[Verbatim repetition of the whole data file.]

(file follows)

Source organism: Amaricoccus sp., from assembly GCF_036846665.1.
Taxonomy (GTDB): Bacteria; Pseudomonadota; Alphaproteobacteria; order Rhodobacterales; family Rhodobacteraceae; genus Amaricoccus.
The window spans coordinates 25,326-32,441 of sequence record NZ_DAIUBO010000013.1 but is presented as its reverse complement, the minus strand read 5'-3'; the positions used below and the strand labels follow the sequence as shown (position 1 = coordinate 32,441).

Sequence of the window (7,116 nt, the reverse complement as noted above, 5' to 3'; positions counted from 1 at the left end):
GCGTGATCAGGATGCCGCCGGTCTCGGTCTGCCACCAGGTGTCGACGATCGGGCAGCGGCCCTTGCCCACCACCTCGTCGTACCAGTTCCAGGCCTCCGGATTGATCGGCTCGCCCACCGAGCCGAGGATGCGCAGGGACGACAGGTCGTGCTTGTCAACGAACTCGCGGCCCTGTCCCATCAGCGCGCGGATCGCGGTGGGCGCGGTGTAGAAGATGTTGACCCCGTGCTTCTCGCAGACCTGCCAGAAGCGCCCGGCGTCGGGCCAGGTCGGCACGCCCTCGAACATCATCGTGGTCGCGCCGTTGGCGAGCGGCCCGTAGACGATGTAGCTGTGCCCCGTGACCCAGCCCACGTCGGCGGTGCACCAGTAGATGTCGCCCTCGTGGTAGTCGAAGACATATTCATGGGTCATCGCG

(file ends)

Source organism: Amaricoccus sp., from assembly GCF_036846665.1.
Taxonomy (GTDB): Bacteria; Pseudomonadota; Alphaproteobacteria; order Rhodobacterales; family Rhodobacteraceae; genus Amaricoccus.
The window spans coordinates 25,326-32,441 of sequence record NZ_DAIUBO010000013.1 but is presented as its reverse complement, the minus strand read 5'-3'; the positions used below and the strand labels follow the sequence as shown (position 1 = coordinate 32,441).

Sequence of the window (7,116 nt, the reverse complement as noted above, 5' to 3'; positions counted from 1 at the left end):
GCGTGATCAGGATGCCGCCGGTCTCGGTCTGCCACCAGGTGTCGACGATCGGGCAGCGGCCCTTGCCCACCACCTCGTCGTACCAGTTCCAGGCCTCCGGATTGATCGGCTCGCCCACCGAGCCGAGGATGCGCAGGGACGACAGGTCGTGCTTGTCAACGAACTCGCGGCCCTGTCCCATCAGCGCGCGGATCGCGGTGGGCGCGGTGTAGAAGATGTTGACCCCGTGCTTCTCGCAGACCTGCCAGAAGCGCCCGGCGTCGGGCCAGGTCGGCACGCCCTCGAACATCATCGTGGTCGCGCCGTTGGCGAGCGGCCCGTAGACGATGTAGCTGTGCCCCGTGACCCAGCCCACGTCGGCGGTGCACCAGTAGATGTCGCCCTCGTGGTAGTCGAAGACATATTCATGGGTCATCGCG